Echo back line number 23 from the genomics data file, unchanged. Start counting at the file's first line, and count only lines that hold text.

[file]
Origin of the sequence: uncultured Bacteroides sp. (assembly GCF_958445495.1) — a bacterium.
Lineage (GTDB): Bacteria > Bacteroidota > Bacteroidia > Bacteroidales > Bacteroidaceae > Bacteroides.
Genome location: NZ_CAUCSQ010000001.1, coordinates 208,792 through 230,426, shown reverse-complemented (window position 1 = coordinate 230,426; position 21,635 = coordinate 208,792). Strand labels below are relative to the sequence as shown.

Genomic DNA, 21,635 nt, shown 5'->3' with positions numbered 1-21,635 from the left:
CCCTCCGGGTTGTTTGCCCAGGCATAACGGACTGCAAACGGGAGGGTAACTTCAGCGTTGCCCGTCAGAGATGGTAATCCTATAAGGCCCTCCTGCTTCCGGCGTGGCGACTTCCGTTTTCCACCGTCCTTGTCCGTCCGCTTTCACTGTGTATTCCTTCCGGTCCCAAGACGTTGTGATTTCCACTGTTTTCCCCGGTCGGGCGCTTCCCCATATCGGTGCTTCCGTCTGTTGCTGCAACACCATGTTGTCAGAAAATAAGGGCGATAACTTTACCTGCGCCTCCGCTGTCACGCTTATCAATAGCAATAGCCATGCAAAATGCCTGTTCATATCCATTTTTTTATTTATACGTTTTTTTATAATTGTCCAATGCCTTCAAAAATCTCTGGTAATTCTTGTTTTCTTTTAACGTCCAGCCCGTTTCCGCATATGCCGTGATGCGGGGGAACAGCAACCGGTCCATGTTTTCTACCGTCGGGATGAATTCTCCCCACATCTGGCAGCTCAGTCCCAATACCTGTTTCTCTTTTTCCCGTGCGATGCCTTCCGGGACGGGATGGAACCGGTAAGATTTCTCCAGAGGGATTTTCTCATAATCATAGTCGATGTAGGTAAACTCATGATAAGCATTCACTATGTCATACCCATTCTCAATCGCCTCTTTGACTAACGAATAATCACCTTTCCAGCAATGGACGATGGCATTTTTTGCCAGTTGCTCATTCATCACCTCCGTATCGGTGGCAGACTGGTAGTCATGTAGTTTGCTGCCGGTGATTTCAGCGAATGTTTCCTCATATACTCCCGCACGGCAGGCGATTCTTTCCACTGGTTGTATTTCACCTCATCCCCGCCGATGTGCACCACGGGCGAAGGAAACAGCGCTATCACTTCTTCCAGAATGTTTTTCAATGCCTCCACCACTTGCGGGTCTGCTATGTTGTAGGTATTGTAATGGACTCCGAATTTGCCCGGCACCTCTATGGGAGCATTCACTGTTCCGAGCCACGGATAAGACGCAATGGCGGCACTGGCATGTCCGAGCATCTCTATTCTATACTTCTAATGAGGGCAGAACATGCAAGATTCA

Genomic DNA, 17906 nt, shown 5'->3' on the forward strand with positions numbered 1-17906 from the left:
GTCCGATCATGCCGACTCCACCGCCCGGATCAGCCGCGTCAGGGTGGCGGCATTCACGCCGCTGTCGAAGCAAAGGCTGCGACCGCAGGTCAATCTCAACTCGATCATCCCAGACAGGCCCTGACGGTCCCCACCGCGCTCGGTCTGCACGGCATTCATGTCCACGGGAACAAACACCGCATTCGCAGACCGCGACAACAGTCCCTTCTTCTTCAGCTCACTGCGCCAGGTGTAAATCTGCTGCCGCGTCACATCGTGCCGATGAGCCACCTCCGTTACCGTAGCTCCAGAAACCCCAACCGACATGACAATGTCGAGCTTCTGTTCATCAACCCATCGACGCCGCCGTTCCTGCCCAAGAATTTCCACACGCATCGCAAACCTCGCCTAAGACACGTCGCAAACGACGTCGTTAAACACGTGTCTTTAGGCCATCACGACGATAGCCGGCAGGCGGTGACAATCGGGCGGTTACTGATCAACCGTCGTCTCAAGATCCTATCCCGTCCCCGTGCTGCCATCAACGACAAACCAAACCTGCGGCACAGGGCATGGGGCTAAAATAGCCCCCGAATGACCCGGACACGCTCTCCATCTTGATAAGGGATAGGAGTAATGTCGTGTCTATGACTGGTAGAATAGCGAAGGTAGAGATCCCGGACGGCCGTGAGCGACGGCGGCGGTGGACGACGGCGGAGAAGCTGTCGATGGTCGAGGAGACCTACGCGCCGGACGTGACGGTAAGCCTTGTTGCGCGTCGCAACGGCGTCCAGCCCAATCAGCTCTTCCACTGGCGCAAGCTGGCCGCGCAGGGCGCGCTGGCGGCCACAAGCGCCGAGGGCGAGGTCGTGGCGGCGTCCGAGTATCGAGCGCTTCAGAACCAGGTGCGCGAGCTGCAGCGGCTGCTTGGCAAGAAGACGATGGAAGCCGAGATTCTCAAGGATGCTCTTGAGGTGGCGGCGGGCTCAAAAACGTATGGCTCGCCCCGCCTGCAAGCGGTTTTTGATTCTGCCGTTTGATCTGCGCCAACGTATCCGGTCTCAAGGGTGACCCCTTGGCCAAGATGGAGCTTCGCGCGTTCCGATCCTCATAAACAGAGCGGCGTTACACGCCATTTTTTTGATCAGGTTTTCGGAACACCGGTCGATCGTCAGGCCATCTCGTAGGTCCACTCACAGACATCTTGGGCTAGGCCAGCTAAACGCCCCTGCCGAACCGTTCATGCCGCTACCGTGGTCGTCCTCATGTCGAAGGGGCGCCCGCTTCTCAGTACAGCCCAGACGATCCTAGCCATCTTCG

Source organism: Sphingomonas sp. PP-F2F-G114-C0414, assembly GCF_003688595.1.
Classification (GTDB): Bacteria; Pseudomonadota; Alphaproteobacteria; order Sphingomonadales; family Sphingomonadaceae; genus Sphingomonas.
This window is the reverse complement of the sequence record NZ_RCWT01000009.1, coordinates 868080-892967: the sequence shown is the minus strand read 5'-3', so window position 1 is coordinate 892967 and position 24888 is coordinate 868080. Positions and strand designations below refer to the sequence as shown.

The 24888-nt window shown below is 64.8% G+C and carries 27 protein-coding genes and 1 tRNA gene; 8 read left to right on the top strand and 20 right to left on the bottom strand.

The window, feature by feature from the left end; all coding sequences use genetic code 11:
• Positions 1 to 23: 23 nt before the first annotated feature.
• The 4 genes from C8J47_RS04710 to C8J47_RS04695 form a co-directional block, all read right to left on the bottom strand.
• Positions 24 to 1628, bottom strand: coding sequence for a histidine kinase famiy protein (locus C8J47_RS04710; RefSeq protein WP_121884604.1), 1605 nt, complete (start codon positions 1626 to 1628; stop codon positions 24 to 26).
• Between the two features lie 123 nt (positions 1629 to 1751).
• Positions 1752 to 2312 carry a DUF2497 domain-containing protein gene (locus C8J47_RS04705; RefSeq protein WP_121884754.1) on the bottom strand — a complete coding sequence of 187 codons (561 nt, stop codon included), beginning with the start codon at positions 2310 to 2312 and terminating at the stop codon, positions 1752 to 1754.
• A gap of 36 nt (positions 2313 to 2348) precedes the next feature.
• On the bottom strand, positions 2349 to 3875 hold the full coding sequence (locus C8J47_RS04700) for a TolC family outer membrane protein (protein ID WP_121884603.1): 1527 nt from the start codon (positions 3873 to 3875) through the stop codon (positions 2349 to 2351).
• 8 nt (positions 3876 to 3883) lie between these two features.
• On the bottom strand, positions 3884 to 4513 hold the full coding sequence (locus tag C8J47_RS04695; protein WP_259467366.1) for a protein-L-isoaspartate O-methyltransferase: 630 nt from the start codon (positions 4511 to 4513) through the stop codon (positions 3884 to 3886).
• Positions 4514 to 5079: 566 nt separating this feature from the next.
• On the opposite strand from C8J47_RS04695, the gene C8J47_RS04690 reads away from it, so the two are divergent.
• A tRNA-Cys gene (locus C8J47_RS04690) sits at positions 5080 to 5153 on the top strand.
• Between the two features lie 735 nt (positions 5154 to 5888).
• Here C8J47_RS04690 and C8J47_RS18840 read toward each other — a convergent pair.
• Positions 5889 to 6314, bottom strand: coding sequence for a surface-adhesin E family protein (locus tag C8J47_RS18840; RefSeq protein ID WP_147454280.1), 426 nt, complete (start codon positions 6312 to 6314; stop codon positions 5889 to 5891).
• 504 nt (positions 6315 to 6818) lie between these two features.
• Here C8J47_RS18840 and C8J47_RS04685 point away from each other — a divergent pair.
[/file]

• On the opposite strand from C8J47_RS04695, the gene C8J47_RS04690 reads away from it, so the two are divergent.